Lankford: You don’t? Well, let’s call this a spectacular failure then. It’s the kind of idiocy only academics and highly-paid bureaucrats are capable of. Normal people don’t talk this way and normal people are going to be infuriated at this attempt to redefine and dumb down one of the most important roles in human existence. Go and explain to me how “birthing person” is a more accurate term than “mother.”

That’s how it’s done.

Here’s an example of somebody who understands this stuff and has enough fire in his belly to carry this ball across the goal line. Not to Own The Libs, but to make very clear how inadequate and dangerous the Left is. This was Ted Cruz butchering a thoroughly-unqualified leftist loon the Biden administration put up for a federal judgeship, and not just because it could be done (which is reason enough) but because it’s very clear she would legislate from the bench a complete abandonment of any semblance of electoral integrity in this country…

Ted Cruz, for whatever faults he might carry, is no “Aw, shucks” conservative. He understands that because the Democrats see politics the way von Clausewitz saw it, namely as war by other means, that’s what politics is. And he acts accordingly.

To illustrate this, I’ve talked about the differing dynamics, particularly in a legislative context, between conservatives who come from the business world and leftists who come from academia, unions, race-hustling and the other walks or life from which their politicians are derived.

The Republican Chamber of Commerce types understand negotiation within a “win-win” context. There’s the old poker maxim that “you can shear a sheep a thousand times but skin him only once,” and what that means is it’s bad business to take too much advantage of somebody in a deal. Because the other guy won’t want to fulfill his part of a bad deal, or maybe he can’t fulfill it because he loses money on it and perhaps it drives him under. Either way, you find yourself needing to go and make a new deal with somebody else, and you probably end up with damage to your reputation in the bargain which makes that new deal harder to obtain.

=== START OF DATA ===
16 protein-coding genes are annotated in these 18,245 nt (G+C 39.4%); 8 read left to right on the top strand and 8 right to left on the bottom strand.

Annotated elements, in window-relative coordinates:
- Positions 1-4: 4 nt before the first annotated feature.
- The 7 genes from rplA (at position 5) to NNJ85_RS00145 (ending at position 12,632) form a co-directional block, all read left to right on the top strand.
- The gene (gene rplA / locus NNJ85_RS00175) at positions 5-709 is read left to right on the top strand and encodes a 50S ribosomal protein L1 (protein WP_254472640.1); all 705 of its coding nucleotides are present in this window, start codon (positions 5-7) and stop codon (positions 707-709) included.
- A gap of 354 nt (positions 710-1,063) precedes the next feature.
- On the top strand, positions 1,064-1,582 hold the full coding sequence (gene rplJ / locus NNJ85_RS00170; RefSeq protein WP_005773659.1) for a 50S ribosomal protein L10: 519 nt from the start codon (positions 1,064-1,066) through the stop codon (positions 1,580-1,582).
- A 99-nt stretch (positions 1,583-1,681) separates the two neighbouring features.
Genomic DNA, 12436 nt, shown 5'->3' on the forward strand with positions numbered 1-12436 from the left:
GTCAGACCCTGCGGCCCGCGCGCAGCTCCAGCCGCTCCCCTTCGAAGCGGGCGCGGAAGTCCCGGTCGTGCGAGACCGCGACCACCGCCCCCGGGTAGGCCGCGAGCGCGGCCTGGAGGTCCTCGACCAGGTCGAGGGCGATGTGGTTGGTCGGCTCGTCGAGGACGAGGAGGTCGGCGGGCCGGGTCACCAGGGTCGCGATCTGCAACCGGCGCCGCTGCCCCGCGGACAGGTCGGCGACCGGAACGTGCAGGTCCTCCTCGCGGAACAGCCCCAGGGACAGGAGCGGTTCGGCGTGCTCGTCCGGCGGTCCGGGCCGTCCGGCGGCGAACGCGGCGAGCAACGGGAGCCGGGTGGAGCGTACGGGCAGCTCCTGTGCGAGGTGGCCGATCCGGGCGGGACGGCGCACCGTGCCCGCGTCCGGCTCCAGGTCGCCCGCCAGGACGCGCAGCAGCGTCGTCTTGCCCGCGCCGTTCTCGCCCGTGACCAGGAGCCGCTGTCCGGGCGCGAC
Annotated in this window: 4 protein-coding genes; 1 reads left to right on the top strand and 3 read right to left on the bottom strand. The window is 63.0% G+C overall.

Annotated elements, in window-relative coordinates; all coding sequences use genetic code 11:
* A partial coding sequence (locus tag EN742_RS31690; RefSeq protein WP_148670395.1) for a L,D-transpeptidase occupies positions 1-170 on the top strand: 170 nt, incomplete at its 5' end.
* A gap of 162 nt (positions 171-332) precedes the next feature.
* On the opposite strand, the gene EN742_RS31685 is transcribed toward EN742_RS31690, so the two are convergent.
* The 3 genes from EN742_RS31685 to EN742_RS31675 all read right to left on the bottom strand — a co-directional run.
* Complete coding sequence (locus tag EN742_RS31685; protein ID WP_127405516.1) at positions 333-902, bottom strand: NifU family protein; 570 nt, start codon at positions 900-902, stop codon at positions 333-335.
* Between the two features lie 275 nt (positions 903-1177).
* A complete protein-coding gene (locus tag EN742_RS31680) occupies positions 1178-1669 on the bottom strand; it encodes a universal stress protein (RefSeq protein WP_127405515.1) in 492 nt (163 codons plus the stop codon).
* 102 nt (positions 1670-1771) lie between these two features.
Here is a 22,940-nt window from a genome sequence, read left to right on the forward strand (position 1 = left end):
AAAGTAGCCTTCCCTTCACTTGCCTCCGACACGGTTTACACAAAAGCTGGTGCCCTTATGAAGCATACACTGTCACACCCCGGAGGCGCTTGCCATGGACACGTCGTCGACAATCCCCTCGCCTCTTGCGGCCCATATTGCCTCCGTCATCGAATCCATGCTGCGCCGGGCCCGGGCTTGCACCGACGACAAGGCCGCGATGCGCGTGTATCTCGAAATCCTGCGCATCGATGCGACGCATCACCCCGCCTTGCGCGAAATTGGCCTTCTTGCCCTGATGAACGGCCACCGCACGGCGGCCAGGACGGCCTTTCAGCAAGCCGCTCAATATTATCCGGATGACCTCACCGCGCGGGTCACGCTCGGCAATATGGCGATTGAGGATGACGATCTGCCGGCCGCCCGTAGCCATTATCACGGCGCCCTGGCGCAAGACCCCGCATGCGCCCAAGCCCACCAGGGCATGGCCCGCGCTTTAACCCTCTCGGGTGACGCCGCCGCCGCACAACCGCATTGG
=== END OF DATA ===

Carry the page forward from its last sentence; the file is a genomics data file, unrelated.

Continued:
In a business context all of that is very valid. In a political context it’s useless.

Because those Chamber of Commerce types aren’t up against “win-win” negotiators when it’s time to fight it out in the political arena. The Left’s people don’t know anything about “win-win.” Their negotiations are “win-lose.”

What does a union representative do when he sits down with management? Does he offer anything?

Of course not. He demands more money and better working conditions, and if he doesn’t get it he threatens to go on strike or to complain to the National Labor Relations Board or OSHA, or whatever.

So that negotiation is all about how much swag the union can suck out of management without bringing anything more to the table. It’s a very binary negotiation.

And that’s precisely how Democrats operate. It’s a never-ending series of aggressions and offenses which put the GOP and conservatives on their heels, such that they’re willing to continue giving ground just to find some position somewhere they think they can mount a defense from.

The way I explain it is Democrats show up demanding 100, and Republicans refuse. So Democrats start howling, bring in idiots in red t-shirts to protest, get leftist newspaper columnists to call the Republicans racists and worse, and generally apply pressure until the Republicans start caving and negotiating against themselves, and ultimately the Democrats settle for 30.

And the Republicans are happy. Ask them why and they’ll say “those other guys only got 30.”

But what did you get? “We got 70.”

You had 100! Walk away from the table and you’d still have 100!

This is practically every negotiation the Washington Generals/Aw, Shucks conservatives have engaged in for the past 35 years. Ronald Reagan was the last GOP politician who knew how to negotiate favorably with the Democrats. Even Donald Trump, who understood this stuff better than the “Bush Republicans” he displaced atop the GOP’s political hierarchy, had a spotty record at best of performance largely because he saddled himself with too many Mike Pences, Jeff Sessionses and Rex Tillersons.

As Shrier and Pullman point out, it’s imperative for the Republican Party to reject that Washington General/Aw, Shucks style and stop playing to lose. Pullman correctly notes that “the era of consensus politics is over.”

Every day, more people discover the New Left’s goal is to end the historic American birthright to government-secured natural rights. That is part of the reason the critical race theory debate has gone viral and put the left on defense.